The CHAOS report says agile projects succeed three times more than non-agile, reports Mick Cohn. Good news, until I recalled that the CHAOS manifesto defines success as on budget, on time, and with all planned features. Show me an agile project that has all the original features in it, I dare you. Agility has change built-in, which makes the CHAOS manifesto definition a contradiction in terms.
Then the State of Agile review tells us things are on the up and up, agile-wise. And read that: 70% of those doing some kind of agile development are doing unit testing!
Not likely. They may be doing some kind of automated testing, and may call what they are doing “unit testing”, but most of them don’t.
That also applies to “scrum”. Or “agile’’.
Let me present you with my half-empty glass. One of the signs of agile’s decline, is the incorporation of “agile” into non-agile orgs in a non-agile fashion. A part of the process is taking agile terms and “fitting” them into the company’s existing culture.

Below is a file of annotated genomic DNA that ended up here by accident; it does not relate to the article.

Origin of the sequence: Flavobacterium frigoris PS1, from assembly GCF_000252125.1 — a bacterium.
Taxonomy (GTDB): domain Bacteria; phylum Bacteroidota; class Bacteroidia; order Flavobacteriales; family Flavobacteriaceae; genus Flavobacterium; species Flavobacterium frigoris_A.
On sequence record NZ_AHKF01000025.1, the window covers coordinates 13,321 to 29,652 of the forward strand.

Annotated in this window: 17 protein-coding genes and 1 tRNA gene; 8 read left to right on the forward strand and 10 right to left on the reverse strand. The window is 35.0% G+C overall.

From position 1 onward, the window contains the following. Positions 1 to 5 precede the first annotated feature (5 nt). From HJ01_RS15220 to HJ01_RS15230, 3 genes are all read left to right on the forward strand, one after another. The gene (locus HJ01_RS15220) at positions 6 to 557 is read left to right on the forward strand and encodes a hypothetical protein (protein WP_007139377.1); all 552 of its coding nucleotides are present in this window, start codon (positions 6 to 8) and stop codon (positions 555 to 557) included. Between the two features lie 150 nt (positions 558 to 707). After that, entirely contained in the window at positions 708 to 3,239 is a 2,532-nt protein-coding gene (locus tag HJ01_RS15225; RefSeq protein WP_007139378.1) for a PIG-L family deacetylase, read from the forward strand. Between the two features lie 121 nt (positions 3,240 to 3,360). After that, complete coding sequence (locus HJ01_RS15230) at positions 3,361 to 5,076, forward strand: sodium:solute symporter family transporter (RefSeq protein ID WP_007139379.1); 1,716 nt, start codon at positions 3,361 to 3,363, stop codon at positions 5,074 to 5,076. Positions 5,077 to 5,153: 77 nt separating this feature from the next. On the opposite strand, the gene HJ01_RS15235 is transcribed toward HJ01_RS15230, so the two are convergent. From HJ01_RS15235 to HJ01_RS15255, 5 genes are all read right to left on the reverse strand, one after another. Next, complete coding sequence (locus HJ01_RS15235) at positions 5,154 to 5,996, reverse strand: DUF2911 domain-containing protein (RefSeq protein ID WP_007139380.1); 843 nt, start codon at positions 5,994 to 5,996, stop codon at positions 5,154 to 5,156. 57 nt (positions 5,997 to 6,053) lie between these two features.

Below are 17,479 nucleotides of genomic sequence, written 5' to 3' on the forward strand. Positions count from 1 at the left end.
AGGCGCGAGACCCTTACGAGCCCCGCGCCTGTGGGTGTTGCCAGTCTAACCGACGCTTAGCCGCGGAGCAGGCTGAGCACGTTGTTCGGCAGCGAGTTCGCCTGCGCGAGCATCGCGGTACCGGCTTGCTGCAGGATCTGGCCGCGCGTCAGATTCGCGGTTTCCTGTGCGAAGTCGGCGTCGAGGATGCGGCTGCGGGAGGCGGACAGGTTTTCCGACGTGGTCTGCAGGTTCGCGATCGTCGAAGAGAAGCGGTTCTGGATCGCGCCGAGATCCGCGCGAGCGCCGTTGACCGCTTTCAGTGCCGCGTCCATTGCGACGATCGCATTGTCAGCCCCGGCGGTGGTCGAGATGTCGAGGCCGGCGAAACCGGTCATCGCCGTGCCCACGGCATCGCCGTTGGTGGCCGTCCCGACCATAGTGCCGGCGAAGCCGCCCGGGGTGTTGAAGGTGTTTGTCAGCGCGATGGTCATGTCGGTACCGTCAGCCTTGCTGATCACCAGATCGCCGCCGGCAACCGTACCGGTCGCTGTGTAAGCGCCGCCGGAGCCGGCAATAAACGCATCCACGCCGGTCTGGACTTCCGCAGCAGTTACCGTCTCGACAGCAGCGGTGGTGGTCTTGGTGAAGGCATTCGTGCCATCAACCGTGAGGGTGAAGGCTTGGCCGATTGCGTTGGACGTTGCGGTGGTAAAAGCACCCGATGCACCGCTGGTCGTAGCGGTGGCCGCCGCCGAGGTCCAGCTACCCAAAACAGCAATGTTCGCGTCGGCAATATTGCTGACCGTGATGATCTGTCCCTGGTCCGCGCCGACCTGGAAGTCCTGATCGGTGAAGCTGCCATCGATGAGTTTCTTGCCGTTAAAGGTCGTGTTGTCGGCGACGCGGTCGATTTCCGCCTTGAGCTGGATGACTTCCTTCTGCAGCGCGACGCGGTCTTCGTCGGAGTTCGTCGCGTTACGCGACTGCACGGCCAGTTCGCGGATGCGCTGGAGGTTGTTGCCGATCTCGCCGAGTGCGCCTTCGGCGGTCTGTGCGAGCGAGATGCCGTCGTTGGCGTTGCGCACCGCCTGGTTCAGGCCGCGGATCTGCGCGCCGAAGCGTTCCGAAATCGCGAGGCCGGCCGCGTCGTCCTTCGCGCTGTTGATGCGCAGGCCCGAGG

The indoctrination of agile by the non-agile business changes the original meaning of the terms and the values behind them. So in most companies, “Agile” means more stand-ups, and less working software. The agile adoption starts, and sometimes ends, with communication processes, rather than the adoption of software practices. Effectiveness is what business people understand and crave. Working software to them can be done by typing faster.
The problem, is that at some point, this kind of “agile” will fall short on the promise real “agile” made: to save the business from destructive projects. And when these failures accumulate, agile will be the scapegoat, with or without quotation marks. Then, we, the ambassadors of agile, will need to find new ways to rebuild the trust given to us by business, but lost because of misuse.
The irony is that the whole process is iterative. We’ll rename agile, show results, business will show interest, try to take over, succeed in the beginning, fail eventually, back to square one.
But these cycles take years, even decades. Hopefully we’ll be here to see the next round.